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Pitch Values

I have found that knowing which pitch types certain teams have success against and which pitch types they struggle against is vital to handicapping baseball. For me, this is as make-or-break as how teams perform versus left- or right-handed pitching.

Pitch Value definition (FanGraphs): 

"Pitch values are about the change in run expectancy against various pitches, or the production against those pitches. A score of zero is average, with negative scores being below average and positive scores being above average for both hitters and pitchers. A positive outcome for a hitter is equally negative for the pitcher, but the numbers are calculated so that positive values equate to positive outcomes."

Here are the pitch values from 2021 via FanGraphs:

For example, lets say I am showing value on the Milwaukee Brewers against the Mariners with Robbie Ray on the mound. Since the Brewers were quite literally the worst team against sliders last year with a -39.4 run value and were 23rd in wOBA against lefties, I would most likely pass on making a bet on them, unless the opposing matchup of the Mariners' offense against the Brewers starter was just as bad.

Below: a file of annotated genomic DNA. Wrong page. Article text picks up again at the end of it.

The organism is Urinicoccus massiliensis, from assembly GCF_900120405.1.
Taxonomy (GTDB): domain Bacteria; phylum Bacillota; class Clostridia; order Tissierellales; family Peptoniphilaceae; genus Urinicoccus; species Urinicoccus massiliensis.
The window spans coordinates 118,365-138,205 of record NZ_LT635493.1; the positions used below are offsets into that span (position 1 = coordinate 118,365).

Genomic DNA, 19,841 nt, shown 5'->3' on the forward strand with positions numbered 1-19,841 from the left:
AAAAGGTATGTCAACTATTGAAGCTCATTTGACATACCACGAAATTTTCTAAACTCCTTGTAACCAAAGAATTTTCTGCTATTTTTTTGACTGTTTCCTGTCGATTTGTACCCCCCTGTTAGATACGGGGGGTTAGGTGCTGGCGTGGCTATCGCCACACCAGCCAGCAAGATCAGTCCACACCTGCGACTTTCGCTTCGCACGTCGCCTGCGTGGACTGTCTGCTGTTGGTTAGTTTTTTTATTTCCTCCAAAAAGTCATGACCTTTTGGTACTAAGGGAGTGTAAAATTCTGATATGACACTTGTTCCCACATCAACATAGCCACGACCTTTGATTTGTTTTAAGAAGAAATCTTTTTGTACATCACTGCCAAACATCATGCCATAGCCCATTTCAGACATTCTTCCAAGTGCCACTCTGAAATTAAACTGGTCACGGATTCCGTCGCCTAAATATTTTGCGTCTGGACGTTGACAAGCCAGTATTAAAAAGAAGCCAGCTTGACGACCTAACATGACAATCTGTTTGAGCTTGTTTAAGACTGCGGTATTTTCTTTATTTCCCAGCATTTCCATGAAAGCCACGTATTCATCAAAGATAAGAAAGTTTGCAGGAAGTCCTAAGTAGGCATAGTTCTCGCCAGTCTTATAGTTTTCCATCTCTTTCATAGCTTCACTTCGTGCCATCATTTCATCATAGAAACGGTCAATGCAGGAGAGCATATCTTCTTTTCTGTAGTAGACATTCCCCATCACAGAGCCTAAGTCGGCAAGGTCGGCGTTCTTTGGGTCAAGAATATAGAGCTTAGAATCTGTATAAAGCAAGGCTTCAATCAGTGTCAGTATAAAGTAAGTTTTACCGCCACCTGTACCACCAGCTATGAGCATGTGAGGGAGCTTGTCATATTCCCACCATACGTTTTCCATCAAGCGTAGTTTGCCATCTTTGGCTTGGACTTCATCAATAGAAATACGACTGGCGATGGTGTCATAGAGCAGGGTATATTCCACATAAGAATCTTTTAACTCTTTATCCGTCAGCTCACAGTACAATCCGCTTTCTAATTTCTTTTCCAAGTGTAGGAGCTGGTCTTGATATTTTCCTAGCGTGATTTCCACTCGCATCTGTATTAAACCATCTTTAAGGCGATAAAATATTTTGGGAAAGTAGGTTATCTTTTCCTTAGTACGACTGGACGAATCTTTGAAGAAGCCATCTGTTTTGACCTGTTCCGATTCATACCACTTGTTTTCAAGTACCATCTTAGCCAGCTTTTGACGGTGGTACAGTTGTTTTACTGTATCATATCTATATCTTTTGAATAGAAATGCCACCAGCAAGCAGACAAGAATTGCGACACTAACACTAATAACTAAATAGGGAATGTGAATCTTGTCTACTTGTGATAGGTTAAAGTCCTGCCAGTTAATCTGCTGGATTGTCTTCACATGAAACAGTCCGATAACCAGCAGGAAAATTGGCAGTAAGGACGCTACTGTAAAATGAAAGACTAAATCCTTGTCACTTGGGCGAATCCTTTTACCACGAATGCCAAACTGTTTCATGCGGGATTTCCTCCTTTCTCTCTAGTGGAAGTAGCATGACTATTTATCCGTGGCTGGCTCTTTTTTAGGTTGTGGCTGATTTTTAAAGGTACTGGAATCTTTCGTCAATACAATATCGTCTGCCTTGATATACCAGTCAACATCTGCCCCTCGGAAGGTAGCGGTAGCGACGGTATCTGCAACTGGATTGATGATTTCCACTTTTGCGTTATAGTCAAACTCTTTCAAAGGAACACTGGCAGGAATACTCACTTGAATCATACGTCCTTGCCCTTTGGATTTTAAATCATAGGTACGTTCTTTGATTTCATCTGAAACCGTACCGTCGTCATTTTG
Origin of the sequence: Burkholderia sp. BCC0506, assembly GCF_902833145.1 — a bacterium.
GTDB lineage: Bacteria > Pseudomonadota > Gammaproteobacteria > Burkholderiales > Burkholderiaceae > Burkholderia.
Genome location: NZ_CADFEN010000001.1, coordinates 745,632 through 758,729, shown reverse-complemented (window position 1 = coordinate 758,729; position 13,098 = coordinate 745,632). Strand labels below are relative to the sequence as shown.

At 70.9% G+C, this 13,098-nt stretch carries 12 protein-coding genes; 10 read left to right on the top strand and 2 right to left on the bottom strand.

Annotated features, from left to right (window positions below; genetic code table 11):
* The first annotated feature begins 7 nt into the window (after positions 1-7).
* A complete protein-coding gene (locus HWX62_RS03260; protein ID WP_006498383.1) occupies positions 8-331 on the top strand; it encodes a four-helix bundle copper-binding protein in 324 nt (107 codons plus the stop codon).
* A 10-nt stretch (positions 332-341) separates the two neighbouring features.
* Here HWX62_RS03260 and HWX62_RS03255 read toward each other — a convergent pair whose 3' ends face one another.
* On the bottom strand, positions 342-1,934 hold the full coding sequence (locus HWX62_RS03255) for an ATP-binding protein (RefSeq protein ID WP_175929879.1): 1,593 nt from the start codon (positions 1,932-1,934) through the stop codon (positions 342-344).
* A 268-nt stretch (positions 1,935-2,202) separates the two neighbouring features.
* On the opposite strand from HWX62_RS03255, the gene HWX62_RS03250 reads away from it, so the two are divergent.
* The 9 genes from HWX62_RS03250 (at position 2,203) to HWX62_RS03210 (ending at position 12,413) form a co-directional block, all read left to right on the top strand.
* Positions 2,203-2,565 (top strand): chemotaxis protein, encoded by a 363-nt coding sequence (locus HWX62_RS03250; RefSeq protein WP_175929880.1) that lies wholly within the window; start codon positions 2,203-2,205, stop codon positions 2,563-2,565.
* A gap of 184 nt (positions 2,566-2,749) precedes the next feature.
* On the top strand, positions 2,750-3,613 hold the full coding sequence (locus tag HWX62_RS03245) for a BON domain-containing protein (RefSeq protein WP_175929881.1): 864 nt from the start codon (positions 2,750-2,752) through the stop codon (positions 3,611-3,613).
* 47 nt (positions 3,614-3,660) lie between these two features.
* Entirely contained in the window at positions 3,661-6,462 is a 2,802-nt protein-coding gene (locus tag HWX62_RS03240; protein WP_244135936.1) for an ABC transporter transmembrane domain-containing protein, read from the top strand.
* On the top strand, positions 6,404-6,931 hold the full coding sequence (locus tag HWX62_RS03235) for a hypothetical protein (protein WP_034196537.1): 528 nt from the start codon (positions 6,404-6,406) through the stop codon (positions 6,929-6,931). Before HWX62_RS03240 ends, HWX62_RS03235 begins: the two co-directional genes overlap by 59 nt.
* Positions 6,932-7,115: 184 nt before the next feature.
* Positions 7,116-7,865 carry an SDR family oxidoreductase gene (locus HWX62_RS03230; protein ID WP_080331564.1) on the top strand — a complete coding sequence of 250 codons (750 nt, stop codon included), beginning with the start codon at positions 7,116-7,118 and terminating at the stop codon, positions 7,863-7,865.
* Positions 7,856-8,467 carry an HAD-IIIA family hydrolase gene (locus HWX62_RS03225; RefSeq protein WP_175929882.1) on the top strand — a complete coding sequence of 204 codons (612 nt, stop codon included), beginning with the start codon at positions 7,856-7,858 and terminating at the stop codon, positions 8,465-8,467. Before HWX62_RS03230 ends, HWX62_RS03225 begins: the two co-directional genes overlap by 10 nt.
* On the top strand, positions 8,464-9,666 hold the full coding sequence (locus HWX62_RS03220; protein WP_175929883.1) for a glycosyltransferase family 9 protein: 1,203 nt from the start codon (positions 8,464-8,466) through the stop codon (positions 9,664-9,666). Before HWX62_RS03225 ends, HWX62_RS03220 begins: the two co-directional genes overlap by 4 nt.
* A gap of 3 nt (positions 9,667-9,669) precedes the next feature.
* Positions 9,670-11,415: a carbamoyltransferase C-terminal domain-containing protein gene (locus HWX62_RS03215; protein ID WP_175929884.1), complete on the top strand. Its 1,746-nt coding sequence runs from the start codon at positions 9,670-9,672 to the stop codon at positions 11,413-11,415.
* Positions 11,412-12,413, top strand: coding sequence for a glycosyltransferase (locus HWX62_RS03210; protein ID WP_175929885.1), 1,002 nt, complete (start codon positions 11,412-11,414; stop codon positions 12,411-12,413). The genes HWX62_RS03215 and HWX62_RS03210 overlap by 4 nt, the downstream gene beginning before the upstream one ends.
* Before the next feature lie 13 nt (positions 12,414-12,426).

Starting Pitchers & Expected Indicators

One of the things I always like to check for with starting pitchers is their regression stats. While my projections do use xERA (expected ERA) to calculate a pitchers projection once we reach a certain point in the season, it's always good to know which starters are due for positive or negative regression.

For example, Marco Gonzales of the Mariners finished with a 3.96 ERA in 2021, but his xERA was all the way up at 5.16, indicating that going forward he is going to regress toward his expected numbers.